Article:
The Attic (a name which commemorates our first physical location) is, first and foremost, a site for the research students of the School of Museum Studies at the University of Leicester: a virtual community which aims to include all students, be they campus-based and full-time, or distance-learning and overseas. But we welcome contributions from students of museum studies - and allied subject areas - from outside the School and from around the world. Here you will find a lot of serious stuff, like exhibition and research seminar reviews, conference alerts and calls for papers, but there's also some 'fluff'; the things that inspire, distract and keep us going. After all, while we may be dead serious academic types, we're human too.

Monday, June 08, 2009

Research Week Review: Mum, I met Napoleon today!!

What is authenticity? What is ‘real’? and does the past exist?
With her presentation Ceri Jones kicked off the second day of the Museum Studies Research Week with some of the most intriguing questions when dealing with, not only living history, which is her topic, but also when discussing museums and objects in general. For are history museums and their displays about the past? or are they more a testimony to how we today perceive the past? When engaging with an art object in the art museum can it tell you something about the past? (the artist’s feelings for example) or are you projecting your own perceptions of the past/the artist onto the canvas?
From a postmodern perspective authenticity and the aura of the past have long been contested, but they still seem to be concepts which continue to attract and fascinate us – the real objects are still powerful and lure us in.

Ceri’s way into this is though living history – the re-enactment (by actors) of a historic situation, event, person etc. in a museum in order to make the past become alive. But is it possible to create a real sense of the past? The goal is to immerse the audience in an experience where they feel touched by the past, where it becomes tangible and where it is not just about what happened and what it looked like, but also show museum users why people acted and understood the world as they did. The audience can have a dialogue with someone from the past – or that is what is pretended. Through case studies with younger students, older students and MA students, Ceri have started to investigate the reaction of the audiences to this type of re-enactment.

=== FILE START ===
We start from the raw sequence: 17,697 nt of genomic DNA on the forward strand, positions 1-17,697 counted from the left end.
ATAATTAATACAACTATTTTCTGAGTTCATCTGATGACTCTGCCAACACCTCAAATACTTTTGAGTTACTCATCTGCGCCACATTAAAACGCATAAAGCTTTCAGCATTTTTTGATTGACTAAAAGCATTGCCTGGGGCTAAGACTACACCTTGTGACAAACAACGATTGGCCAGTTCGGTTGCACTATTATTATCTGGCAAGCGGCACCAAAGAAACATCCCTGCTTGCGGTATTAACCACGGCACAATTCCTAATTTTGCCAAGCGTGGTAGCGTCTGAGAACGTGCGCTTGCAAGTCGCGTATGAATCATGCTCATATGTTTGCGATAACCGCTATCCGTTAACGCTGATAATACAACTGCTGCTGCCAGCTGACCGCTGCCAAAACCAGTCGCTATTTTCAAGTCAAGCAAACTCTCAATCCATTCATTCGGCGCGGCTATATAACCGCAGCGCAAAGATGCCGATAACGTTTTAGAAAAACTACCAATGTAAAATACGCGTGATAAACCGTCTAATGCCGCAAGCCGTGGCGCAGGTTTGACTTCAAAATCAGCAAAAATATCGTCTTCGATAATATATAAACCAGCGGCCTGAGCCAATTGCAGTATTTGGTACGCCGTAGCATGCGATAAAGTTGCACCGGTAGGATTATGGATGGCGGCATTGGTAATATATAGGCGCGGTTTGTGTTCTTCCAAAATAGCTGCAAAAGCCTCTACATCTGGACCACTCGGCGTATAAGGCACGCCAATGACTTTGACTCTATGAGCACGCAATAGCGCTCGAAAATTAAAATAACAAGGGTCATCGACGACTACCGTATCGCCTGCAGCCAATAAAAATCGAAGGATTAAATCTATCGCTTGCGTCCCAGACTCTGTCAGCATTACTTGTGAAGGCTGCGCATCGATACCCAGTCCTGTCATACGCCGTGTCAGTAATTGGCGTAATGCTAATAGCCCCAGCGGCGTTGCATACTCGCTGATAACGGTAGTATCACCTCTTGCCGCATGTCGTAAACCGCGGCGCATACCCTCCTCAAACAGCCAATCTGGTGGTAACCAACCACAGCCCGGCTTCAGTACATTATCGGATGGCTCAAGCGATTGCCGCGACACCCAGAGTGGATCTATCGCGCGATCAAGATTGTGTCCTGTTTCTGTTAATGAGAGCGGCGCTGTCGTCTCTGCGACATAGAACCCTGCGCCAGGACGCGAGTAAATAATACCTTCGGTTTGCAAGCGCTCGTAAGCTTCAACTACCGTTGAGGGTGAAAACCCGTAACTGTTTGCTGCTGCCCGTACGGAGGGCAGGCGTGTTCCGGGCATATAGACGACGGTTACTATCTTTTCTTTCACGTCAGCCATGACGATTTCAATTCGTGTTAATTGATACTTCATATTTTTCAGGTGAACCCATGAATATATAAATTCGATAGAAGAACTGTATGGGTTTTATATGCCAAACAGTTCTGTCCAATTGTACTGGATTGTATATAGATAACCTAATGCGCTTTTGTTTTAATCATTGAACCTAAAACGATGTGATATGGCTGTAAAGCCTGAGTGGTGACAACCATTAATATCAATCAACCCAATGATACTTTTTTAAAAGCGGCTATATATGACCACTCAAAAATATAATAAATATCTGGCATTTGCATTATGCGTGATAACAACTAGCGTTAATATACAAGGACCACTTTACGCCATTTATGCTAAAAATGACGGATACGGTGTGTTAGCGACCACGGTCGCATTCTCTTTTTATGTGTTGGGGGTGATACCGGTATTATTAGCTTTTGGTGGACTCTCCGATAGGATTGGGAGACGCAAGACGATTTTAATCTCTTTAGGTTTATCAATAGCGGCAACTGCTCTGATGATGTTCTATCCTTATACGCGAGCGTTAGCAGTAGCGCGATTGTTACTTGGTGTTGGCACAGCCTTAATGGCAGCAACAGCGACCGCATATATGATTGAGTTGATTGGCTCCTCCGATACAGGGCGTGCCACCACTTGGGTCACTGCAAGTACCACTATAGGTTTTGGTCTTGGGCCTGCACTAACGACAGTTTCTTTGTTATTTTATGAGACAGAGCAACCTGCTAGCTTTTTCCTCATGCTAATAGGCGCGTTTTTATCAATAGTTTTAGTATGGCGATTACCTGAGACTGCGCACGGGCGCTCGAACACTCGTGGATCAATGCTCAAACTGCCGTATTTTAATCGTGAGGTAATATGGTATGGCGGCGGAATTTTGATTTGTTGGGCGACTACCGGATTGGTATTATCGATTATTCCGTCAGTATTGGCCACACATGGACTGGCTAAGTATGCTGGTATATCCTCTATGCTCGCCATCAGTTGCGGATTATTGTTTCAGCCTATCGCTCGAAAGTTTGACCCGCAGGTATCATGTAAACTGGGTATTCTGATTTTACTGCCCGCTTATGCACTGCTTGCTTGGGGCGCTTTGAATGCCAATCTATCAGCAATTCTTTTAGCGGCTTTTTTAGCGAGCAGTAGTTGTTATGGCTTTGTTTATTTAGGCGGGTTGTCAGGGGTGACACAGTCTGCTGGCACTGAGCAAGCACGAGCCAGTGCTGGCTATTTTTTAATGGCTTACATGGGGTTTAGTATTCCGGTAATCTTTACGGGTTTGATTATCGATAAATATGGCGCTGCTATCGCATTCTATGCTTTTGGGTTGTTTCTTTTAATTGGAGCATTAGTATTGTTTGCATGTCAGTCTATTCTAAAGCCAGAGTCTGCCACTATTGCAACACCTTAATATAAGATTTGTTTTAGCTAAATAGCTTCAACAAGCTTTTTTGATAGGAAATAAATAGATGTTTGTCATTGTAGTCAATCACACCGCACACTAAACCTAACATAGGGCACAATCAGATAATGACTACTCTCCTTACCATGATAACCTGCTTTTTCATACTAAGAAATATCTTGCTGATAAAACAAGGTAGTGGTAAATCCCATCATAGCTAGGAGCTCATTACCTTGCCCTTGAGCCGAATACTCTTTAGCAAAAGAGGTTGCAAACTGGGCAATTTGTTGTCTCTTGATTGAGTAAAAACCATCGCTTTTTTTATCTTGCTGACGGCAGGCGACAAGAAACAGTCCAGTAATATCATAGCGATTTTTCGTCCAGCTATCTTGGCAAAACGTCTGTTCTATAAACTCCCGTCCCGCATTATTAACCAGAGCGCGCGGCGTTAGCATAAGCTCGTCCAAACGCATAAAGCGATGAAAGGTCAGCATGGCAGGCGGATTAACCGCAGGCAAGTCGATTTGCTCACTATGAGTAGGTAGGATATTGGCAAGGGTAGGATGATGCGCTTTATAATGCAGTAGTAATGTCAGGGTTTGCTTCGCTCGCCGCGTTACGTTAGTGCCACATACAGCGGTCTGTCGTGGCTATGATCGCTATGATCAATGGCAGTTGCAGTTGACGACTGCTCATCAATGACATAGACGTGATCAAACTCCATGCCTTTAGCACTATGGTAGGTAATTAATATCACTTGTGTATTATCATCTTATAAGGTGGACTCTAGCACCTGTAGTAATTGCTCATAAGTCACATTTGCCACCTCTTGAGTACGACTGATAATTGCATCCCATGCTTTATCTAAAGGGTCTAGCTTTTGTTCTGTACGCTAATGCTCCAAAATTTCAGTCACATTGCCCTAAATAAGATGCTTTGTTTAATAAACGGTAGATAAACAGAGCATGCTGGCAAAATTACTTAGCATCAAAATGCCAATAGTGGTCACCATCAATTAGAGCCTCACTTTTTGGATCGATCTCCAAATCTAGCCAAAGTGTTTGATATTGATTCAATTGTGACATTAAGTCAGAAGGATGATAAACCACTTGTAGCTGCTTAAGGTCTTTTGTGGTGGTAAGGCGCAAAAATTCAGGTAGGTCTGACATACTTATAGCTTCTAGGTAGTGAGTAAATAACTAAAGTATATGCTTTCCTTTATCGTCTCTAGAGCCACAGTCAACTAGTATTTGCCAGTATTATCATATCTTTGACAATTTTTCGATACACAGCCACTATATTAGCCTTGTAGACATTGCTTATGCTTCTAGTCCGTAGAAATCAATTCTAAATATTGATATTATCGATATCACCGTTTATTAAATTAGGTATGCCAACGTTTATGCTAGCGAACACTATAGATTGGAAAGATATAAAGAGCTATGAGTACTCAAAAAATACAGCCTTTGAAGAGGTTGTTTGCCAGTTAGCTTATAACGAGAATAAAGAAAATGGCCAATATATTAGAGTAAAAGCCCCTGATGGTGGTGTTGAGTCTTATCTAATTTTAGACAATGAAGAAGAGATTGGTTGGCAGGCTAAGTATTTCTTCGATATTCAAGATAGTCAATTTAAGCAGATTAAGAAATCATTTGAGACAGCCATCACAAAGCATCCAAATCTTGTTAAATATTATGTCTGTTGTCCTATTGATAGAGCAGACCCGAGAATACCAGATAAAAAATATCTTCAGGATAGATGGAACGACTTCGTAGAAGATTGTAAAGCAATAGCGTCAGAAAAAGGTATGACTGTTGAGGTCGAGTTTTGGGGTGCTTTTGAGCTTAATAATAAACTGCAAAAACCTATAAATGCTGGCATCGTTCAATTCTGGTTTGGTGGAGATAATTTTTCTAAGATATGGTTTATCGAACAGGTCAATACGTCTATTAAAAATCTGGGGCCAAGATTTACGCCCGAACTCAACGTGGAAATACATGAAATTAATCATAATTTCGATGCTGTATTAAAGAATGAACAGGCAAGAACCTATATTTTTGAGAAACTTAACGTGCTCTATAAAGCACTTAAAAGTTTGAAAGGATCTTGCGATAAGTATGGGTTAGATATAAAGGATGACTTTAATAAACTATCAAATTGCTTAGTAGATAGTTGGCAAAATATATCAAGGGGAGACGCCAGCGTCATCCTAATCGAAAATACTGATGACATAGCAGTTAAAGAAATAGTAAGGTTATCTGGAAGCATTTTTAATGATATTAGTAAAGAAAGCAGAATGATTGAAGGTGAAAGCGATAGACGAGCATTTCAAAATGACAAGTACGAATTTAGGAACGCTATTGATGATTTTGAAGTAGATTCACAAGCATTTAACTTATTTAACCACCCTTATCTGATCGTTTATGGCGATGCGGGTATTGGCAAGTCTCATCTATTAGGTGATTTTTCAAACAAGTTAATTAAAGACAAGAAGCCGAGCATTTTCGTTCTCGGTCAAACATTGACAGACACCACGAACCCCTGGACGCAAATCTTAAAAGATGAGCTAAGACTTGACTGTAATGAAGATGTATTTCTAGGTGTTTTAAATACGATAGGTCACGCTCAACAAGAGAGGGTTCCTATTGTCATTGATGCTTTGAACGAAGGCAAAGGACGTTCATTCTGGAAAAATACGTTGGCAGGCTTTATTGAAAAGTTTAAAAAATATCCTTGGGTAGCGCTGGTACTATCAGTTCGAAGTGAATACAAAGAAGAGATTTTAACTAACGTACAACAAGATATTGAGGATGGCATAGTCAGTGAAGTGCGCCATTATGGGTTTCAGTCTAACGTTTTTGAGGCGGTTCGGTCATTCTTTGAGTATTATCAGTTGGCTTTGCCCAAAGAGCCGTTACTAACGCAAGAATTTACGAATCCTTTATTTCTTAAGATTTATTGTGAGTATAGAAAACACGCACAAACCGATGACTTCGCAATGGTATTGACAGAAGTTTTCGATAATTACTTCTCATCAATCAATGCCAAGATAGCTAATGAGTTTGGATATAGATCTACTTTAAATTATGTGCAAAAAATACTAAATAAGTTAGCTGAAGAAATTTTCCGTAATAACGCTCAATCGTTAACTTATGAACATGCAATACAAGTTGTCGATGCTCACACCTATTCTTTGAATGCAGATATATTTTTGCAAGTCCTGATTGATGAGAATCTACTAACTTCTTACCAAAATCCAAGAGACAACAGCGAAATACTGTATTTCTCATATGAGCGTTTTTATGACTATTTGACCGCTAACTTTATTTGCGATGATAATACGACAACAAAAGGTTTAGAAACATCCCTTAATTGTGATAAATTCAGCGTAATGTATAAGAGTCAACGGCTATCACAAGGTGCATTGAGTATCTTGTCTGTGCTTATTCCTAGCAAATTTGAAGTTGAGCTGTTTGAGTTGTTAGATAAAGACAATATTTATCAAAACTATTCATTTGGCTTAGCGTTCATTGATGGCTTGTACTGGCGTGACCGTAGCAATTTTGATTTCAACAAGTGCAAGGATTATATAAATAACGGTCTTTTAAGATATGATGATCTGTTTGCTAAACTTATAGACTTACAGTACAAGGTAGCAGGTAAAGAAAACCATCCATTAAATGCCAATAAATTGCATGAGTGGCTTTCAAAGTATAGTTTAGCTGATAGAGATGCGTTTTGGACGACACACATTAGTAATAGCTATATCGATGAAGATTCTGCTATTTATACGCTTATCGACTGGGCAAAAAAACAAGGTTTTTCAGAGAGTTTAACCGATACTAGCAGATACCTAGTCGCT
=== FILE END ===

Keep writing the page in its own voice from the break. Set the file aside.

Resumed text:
What I found the most interesting and perhaps also the most troubling was Ceri’s last comments about what living history seem to do – or not do. She described how the students engaged with the enactment in several ways, but they did not question the actual content of the play. To me that mean that the critical approach to history is being lost in this interpreting strategy as enactment history is. I think one of the most important lessons in history class is to be able to critically judge the way the past have been portrayed and to reflect on why we tell the tale of the past in a certain way. Having said that I think living history plays an important role in drawing the students in and making them interested in history – but this interpretation should not stand alone. What do you think?

3 comments:

Kathy said...

As an art historian, I find this is the biggest risk museum educators make when replacing educational programming with entertainment....something I painfully witness in too many art museums.

While there is certainly a place for re-enactments and the like, the goal for museum programming should be first and foremost education. This requires teaching your visitors how to view history critically. If you neglect to do this, you will always end up with a merely a play (or other such programming) for entertainment....nothing learned.

I think museum professionals have admirable and genuine goals to make learning fun, but too often it is at the cost of learning.

J said...

Yes, and that;s the problem with first-person interpretation particularly - it's a narrative that cannot be questioned or interrupted by the audience. It's essentially a lecture. Plus, there is the unspoken belief that "if the museum is putting it on, it must be true." Obviously, we museologists know that's not necessarily the case, but then how do you argue for the continued existence and importance of museums, if they don't give you the Objective Truth? In other words, what debates should interpretation engender if it is to be effective?

Ceri said...

I think it takes a lot of courage and confidence though to disagree with historical content... I think it is generally very difficult for visitors / individuals to know enough about the past to challenge what is presented to them in museums. Particularly if it is beyond their own personal experiences. I don't think either we are taught to challenge the past and how it is presented to us.... I personally think that a costumed interpreter is less difficult to interrogate than a piece of text or museum label, the trick is for the interpreter to encourage questioning, perhaps through presenting multiple perspectives or being so extreme in their views that individuals want to challenge them? I saw this used to good effect in a live interpretation done at Manchester Museum around the slave trade, which was far more educative than most costumed interpretation I have seen previously. It gave me hope that something which is dressed up as 'fun' and entertainment can be educative and thoughtful - if that is the intention though.